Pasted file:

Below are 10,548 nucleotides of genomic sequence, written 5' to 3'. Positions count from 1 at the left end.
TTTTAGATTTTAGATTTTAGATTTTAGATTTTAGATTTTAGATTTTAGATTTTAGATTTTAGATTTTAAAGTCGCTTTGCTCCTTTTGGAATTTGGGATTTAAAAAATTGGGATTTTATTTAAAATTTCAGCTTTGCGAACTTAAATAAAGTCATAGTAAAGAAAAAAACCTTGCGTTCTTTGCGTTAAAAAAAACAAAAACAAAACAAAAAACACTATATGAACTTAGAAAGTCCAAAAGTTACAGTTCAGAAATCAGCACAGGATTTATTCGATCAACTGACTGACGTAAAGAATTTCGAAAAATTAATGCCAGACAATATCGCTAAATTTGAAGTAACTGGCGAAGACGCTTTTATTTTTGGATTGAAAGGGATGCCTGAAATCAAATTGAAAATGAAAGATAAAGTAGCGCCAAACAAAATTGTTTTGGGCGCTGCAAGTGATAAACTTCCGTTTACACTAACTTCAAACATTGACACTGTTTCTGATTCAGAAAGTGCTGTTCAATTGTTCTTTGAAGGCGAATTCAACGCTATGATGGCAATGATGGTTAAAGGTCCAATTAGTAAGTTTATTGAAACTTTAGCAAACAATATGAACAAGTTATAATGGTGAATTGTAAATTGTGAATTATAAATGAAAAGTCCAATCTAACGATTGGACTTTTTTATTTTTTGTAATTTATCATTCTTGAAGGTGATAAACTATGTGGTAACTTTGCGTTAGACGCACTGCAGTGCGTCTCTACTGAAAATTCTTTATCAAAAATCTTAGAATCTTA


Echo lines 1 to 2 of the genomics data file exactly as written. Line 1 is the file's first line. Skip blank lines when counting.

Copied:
Below are 10,548 nucleotides of genomic sequence, written 5' to 3'. Positions count from 1 at the left end.
TTTTAGATTTTAGATTTTAGATTTTAGATTTTAGATTTTAGATTTTAGATTTTAGATTTTAGATTTTAAAGTCGCTTTGCTCCTTTTGGAATTTGGGATTTAAAAAATTGGGATTTTATTTAAAATTTCAGCTTTGCGAACTTAAATAAAGTCATAGTAAAGAAAAAAACCTTGCGTTCTTTGCGTTAAAAAAAACAAAAACAAAACAAAAAACACTATATGAACTTAGAAAGTCCAAAAGTTACAGTTCAGAAATCAGCACAGGATTTATTCGATCAACTGACTGACGTAAAGAATTTCGAAAAATTAATGCCAGACAATATCGCTAAATTTGAAGTAACTGGCGAAGACGCTTTTATTTTTGGATTGAAAGGGATGCCTGAAATCAAATTGAAAATGAAAGATAAAGTAGCGCCAAACAAAATTGTTTTGGGCGCTGCAAGTGATAAACTTCCGTTTACACTAACTTCAAACATTGACACTGTTTCTGATTCAGAAAGTGCTGTTCAATTGTTCTTTGAAGGCGAATTCAACGCTATGATGGCAATGATGGTTAAAGGTCCAATTAGTAAGTTTATTGAAACTTTAGCAAACAATATGAACAAGTTATAATGGTGAATTGTAAATTGTGAATTATAAATGAAAAGTCCAATCTAACGATTGGACTTTTTTATTTTTTGTAATTTATCATTCTTGAAGGTGATAAACTATGTGGTAACTTTGCGTTAGACGCACTGCAGTGCGTCTCTACTGAAAATTCTTTATCAAAAATCTTAGAATCTTA